Part 6: Upper Body Posture

Anders Hendricks, Aurora Sports Medicine Institute

Anders is a licensed athletic traininer at the Aurora Sports Medicine Institute in Burlington and at Badger High School in Lake Geneva.

For the most part, the Perfect Posture blog series’ main focus has been on the lower body.  This entry will focus on proper upper body posture, with emphasis on the back and shoulders.  By being aware of their postural habits, and strengthening the upper back muscles and stretching the pectorals, a person will be able to improve their upper body posture.

Like most people, I spend a decent amount of my day sitting.  When I wake up, I sit at my computer to check my email before getting in my car to drive to work.  Sitting at home in front of the television or manicuring my Fantasy Basketball roster in the evening adds to more time seated.  Commonly when seated, the upper back is rounded, the shoulders are forward and the neck is extended, leading to what is called forward shoulder posture (pictured here). Over time, this leads to increased stress over the vertebral discs in the neck, shortening of the chest (pectoral) muscles, and weakness in the upper back.  The good news is that most of this can be corrected with a few simple exercises and suggestions.   

 Two very important muscles to aid in improved upper body posture are the rhomboid major and rhomboid minor (pictured here).  The rhomboids exist between the spine and the inside (medial) border of the shoulder blade (scapula), and work to pull the shoulder blades together towards the spine (retraction).

When seated with forward shoulder posture, the rhomboids are stretched and the pectorals are shortened.  The pectorals run from the breastbone (sternum) and collarbone (clavicle) and insert on the upper portion of the arm bone (humerus).  After being shortened for an extended period of time, the pectorals become tight, causing the shoulders to become chronically forward.  This posture places the rhomboids in an inefficient position and puts increased pressure over the intervertebral discs of the neck and upper back.  Lastly, this posture causes the shoulders to remain in a less stable position, making the muscles of the shoulder more prone to tendonitis and other problems.  Fortunately, this can be corrected with a few simple activities.

An excellent way to start improving ones posture is to take another look at the Perfect Posture #2 – Abdominal Stabilization blog (found here). This blog examines how one can properly utilize their transverse abdominis to stabilize their pelvis. When this activity is practiced in a seated posture, it improves spinal alignment in the upper back and neck and improves shoulder posture.  One can begin this exercise when seated, and can make it more difficult by attempting to stabilize the core while on a Swiss ball (pictured here).  To further increase difficulty, place your hands out in front, or attempt to maintain this posture while doing alternating knee lifts.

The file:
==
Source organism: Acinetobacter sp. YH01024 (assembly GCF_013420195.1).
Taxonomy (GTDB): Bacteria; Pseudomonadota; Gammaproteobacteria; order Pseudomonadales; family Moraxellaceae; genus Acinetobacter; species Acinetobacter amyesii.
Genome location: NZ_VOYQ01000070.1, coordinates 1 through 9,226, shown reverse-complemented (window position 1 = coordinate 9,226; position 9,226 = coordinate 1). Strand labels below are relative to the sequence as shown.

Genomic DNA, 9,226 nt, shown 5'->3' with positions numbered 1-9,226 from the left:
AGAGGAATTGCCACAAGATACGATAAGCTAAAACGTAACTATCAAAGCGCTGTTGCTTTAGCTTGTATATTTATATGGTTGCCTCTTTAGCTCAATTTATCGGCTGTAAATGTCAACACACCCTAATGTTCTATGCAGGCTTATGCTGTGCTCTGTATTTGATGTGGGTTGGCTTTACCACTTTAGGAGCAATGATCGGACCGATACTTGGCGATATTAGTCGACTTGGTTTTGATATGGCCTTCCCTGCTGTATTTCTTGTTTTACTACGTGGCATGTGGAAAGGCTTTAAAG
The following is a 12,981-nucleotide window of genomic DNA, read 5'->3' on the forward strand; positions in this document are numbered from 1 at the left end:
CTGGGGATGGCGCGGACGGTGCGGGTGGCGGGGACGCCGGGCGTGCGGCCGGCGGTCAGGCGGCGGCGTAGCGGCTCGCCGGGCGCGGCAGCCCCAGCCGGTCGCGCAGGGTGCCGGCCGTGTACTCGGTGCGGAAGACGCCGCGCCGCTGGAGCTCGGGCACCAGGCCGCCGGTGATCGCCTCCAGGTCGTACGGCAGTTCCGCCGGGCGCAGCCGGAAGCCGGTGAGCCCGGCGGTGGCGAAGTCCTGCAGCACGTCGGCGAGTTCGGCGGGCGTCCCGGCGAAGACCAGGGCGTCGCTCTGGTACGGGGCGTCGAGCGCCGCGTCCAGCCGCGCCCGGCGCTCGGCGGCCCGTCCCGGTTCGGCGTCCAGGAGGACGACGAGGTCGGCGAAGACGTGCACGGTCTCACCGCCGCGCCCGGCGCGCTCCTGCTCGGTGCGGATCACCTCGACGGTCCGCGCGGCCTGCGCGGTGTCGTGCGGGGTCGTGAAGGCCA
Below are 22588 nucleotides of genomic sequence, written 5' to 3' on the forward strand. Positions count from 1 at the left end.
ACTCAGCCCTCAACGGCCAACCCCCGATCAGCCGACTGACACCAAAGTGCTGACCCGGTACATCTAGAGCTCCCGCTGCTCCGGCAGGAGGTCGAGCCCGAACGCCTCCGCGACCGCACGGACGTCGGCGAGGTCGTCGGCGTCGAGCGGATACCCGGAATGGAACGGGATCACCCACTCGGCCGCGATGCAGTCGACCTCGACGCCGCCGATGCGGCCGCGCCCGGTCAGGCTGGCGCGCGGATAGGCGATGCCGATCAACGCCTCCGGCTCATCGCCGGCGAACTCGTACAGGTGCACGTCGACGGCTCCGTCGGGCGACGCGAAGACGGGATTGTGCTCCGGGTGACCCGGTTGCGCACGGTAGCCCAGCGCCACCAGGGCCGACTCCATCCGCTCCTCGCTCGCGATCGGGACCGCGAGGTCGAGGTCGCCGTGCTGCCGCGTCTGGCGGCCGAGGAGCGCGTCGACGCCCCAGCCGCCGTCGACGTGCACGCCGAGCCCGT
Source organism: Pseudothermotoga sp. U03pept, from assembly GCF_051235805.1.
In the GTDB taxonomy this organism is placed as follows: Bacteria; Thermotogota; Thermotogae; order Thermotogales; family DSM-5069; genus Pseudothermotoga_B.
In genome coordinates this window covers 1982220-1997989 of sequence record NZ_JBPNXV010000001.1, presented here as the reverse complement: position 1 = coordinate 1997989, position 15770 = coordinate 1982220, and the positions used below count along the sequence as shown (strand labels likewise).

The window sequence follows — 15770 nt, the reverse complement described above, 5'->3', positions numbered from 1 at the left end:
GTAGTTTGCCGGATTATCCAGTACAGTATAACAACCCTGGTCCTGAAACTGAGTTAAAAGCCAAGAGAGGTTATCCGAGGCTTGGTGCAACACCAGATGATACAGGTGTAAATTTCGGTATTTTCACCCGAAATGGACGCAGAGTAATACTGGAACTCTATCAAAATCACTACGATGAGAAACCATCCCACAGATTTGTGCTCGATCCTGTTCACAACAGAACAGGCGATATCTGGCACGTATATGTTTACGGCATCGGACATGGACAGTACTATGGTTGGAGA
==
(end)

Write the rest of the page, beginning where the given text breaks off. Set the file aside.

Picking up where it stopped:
Next, it is important to work on lengthening the pectoral muscles.  This will decrease the forward pull placed on the shoulders by the pectorals, which will allow the rhomboids to exist in a more natural length.  The best stretch for the pectorals is termed the door frame stretch (pictured here).  Arms should be perpendicular to the torso, forearms should be perpendicular with the arms, and your head and eyes pointed forward.  By shifting your weight forward, one should feel a stretch across their chest.   

Lastly, rows are an excellent way to strengthen the rhomboids.  Using an elastic band or row machine, start with arms out in front, thumbs up, feet shoulder width apart and core tight (pictured here).  One should then attempt to pull back until the elbows are even with the torso, and then squeeze the shoulder blades toward the spine (pictured here).  The shoulders should move straight back; if the shoulders are shrugging, the exercise is being done inappropriately.  Again, these exercises will allow one to feel better, and allow for their muscles to work more efficiently.           

For questions, or to suggest future topics, feel free to send me an email at anders.hendricks@aurora.org.  Thanks a bunch!

 Follow the Perfect Posture series!

Don’t give up the sport — give up the pain! Visit the Aurora Sports Medicine Institute at 13 Wisconsin locations, visit our website, follow us on Facebook,  browse our YouTube channel, or call our hotline at 1-800-219-7776. 

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About Anders Hendricks

Anders Hendricks is a Licensed Athletic Trainer for the Aurora Sports Medicine Institute in Burlington and at Badger High School in Lake Geneva. Anders studied Kinesiology and Athletic Training at the University of Wisconsin-Eau Claire, and has worked as an athletic trainer at the University of Wisconsin at Parkside. In the summer and fall, he enjoys following the Green Bay Packers and Milwaukee Brewers, and ice hockey and downhill skiing in the winter. Anders started blogging to give people a better understanding of what athletic training is, and how licensed athletic trainers help the patients of Aurora Health Care live well.
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